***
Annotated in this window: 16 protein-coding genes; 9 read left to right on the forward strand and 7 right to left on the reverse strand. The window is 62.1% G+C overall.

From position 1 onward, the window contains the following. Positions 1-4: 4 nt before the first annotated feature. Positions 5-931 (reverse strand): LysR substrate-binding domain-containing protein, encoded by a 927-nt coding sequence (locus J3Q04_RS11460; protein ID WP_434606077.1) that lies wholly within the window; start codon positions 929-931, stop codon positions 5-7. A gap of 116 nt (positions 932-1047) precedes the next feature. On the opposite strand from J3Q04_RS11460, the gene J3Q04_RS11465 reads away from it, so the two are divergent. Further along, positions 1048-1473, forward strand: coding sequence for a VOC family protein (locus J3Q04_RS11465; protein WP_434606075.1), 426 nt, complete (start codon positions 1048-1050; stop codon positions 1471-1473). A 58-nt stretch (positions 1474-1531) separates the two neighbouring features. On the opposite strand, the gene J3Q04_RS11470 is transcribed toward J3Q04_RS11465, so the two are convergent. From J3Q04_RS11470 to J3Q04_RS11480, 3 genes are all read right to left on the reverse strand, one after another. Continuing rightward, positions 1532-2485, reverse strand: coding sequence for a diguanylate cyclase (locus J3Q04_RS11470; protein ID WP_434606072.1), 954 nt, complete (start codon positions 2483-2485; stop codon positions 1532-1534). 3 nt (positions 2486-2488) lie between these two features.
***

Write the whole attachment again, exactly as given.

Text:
Annotated in this window: 16 protein-coding genes; 9 read left to right on the forward strand and 7 right to left on the reverse strand. The window is 62.1% G+C overall.

From position 1 onward, the window contains the following. Positions 1-4: 4 nt before the first annotated feature. Positions 5-931 (reverse strand): LysR substrate-binding domain-containing protein, encoded by a 927-nt coding sequence (locus J3Q04_RS11460; protein ID WP_434606077.1) that lies wholly within the window; start codon positions 929-931, stop codon positions 5-7. A gap of 116 nt (positions 932-1047) precedes the next feature. On the opposite strand from J3Q04_RS11460, the gene J3Q04_RS11465 reads away from it, so the two are divergent. Further along, positions 1048-1473, forward strand: coding sequence for a VOC family protein (locus J3Q04_RS11465; protein WP_434606075.1), 426 nt, complete (start codon positions 1048-1050; stop codon positions 1471-1473). A 58-nt stretch (positions 1474-1531) separates the two neighbouring features. On the opposite strand, the gene J3Q04_RS11470 is transcribed toward J3Q04_RS11465, so the two are convergent. From J3Q04_RS11470 to J3Q04_RS11480, 3 genes are all read right to left on the reverse strand, one after another. Continuing rightward, positions 1532-2485, reverse strand: coding sequence for a diguanylate cyclase (locus J3Q04_RS11470; protein ID WP_434606072.1), 954 nt, complete (start codon positions 2483-2485; stop codon positions 1532-1534). 3 nt (positions 2486-2488) lie between these two features.